While it may be frowned upon to project franchise malpractice, that’s exactly what I foresee the Bengals doing. The debate of Chase vs. offensive tackle Penei Sewell of Oregon became exacerbated when the Bengals revealed their new jerseys and quarterback Joe Burrow’s fresh ACL surgery scars were on full display. Regardless, the Bengals feel that free agent signing Riley Reiff and third-year tackle Jonah Williams are a pair of serviceable bookends. Unable to pass up on Burrow’s college teammate, they opt to reunite the pair that carried LSU to a national championship and an undefeated season in 2019.

6) Miami Dolphins (from PHI) – OT Penei Sewell, Oregon

Earlier this week, Miami traded away left guard Ereck Flowers to the Washington Football Team and announced plans to move right tackle Robert Hunt to right guard. With Sewell on the board, the Dolphins pounce on a future Pro Bowl tackle to protect sophomore quarterback Tua Tagovailoa. Miami has undergone an exercise in proper roster construction over the past two seasons and now needs to do everything in their power to determine whether Tagovailoa is indeed their quarterback of the future.

7) New England Patriots (PROJECTED TRADE with Detroit) – QB Justin Fields, Ohio State

The anachronism of a conservative Bill Belichick went out the window the moment Tom Brady flew south and this transformation truly reared its head the moment a rather ugly bow was placed on the Patriots’ 2020 season. Belichick’s Patriots don’t ever plan on picking in the top 15 again, so giving up the 15th overall pick and the 46th overall pick for the 7th overall pick is a small price to pay for a quarterback that is inexplicably sliding. Concerns about Fields not moving past his first read are overblown, and often just a result of him trusting his ability to extend the play and his receiver to get open. His accuracy, mobility, and intangibles will fit perfectly in the offense that New England has constructed during this past offseason. Letting Cam Newton start the first few games of the season as Fields becomes acclimated to the professional game is the most preferable option as the Patriots pounce on their quarterback of the future.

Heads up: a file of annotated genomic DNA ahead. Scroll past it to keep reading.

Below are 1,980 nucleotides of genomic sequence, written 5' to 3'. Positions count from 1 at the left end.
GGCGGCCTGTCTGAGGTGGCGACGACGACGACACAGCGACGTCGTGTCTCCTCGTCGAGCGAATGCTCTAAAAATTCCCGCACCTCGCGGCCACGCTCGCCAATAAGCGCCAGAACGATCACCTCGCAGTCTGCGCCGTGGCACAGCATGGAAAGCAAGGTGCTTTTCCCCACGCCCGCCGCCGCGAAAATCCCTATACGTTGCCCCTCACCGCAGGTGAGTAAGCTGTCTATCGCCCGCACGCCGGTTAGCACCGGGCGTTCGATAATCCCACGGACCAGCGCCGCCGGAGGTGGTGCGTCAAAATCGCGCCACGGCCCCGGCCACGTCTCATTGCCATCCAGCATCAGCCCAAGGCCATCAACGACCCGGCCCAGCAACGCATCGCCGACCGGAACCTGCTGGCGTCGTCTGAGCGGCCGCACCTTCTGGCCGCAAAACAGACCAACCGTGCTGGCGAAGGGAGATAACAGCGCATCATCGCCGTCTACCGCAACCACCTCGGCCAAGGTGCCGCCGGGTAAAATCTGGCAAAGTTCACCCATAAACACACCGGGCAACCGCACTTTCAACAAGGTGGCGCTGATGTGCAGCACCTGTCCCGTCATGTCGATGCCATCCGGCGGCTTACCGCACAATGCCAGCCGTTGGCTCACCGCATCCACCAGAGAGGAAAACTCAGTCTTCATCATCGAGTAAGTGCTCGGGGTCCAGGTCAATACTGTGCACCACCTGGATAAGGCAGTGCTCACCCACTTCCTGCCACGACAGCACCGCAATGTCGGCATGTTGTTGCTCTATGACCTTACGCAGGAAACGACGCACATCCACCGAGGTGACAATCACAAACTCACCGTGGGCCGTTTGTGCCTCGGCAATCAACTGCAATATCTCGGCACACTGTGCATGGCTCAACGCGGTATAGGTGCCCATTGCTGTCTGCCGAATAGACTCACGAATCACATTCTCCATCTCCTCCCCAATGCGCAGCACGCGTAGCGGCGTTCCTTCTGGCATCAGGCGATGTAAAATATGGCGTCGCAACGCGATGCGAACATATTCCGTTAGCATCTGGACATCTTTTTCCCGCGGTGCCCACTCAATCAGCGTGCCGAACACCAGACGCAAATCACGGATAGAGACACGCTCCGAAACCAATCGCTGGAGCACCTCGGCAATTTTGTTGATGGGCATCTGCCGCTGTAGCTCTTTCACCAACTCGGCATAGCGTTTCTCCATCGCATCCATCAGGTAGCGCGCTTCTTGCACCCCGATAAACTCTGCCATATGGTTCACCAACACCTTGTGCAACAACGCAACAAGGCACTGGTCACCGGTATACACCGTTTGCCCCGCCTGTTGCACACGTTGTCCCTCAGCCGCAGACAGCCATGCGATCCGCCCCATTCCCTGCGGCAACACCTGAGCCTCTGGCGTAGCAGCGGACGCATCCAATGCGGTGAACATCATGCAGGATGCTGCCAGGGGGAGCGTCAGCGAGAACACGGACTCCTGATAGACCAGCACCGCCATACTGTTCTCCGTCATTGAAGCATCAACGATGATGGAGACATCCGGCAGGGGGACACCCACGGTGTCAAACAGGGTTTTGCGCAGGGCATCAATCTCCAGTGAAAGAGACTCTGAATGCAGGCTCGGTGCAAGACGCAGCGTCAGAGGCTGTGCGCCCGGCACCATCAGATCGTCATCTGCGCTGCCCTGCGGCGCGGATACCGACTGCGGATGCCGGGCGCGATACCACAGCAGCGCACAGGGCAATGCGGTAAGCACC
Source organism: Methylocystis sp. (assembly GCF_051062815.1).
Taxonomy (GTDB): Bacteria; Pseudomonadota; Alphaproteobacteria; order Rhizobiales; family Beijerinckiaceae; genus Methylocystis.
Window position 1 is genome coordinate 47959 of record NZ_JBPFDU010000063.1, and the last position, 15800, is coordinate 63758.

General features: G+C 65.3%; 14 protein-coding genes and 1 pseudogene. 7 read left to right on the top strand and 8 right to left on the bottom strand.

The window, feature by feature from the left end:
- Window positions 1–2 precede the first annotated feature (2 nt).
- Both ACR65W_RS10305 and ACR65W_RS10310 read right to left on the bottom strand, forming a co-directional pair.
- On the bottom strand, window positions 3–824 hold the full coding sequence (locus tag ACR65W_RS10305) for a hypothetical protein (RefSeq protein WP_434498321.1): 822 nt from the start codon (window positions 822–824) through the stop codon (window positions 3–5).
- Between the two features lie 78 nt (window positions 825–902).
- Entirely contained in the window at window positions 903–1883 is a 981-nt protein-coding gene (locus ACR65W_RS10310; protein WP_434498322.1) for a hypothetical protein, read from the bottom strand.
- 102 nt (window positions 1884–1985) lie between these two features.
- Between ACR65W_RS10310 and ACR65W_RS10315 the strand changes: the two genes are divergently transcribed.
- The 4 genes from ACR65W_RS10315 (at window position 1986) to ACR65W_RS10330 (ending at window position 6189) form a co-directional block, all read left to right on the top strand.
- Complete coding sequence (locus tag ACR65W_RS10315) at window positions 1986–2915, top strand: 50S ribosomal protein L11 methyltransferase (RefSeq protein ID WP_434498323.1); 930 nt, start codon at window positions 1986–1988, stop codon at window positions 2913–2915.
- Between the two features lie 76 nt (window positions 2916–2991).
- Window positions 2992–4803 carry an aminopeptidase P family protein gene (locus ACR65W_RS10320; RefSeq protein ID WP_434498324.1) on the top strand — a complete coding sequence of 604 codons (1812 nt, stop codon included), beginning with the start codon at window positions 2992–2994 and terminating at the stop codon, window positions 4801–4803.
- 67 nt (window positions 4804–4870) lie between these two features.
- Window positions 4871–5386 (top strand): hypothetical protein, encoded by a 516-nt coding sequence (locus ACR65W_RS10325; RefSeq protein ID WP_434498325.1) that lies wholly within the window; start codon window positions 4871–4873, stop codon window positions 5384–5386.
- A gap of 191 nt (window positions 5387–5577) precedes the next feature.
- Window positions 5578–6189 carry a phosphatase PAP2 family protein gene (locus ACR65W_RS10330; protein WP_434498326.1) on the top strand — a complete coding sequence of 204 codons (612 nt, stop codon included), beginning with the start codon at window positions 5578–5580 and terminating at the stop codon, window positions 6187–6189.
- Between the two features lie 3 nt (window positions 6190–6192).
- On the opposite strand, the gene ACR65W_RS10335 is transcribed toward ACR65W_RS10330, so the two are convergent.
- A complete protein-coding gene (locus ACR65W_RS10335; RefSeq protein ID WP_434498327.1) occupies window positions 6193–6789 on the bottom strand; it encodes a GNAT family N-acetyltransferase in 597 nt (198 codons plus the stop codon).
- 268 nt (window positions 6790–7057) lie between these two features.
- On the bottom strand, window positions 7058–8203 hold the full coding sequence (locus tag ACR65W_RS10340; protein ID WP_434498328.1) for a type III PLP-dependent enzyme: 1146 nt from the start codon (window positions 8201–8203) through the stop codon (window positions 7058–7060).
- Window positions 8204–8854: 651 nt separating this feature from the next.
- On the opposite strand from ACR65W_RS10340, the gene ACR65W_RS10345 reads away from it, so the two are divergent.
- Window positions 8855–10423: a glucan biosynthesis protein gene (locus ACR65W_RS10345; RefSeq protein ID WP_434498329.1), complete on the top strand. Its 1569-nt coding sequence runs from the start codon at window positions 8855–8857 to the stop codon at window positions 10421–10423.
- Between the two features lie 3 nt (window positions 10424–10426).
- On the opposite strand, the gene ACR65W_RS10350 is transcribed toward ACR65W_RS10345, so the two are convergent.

8) Carolina Panthers – OT Rashawn Slater, Northwestern

The Panthers are in an interesting spot; after giving up a second, fourth, and sixth-rounder for Sam Darnold from the Jets, they aren’t married to him by any means. Nonetheless, they do need to see what they have in him, and protecting him (despite having traded away former starting quarterback Teddy Bridgewater) is the most sensible option. Their selection of defensive tackle Derrick Brown with the seventh overall pick in 2020 is a further indication of their preference to build from the line of scrimmage outwards. Slater’s floor is a Pro Bowl offensive guard, though I still believe he can play offensive tackle at a high level in the NFL after locking up pass rushers at Northwestern.

9) Denver Broncos – QB Trey Lance, North Dakota State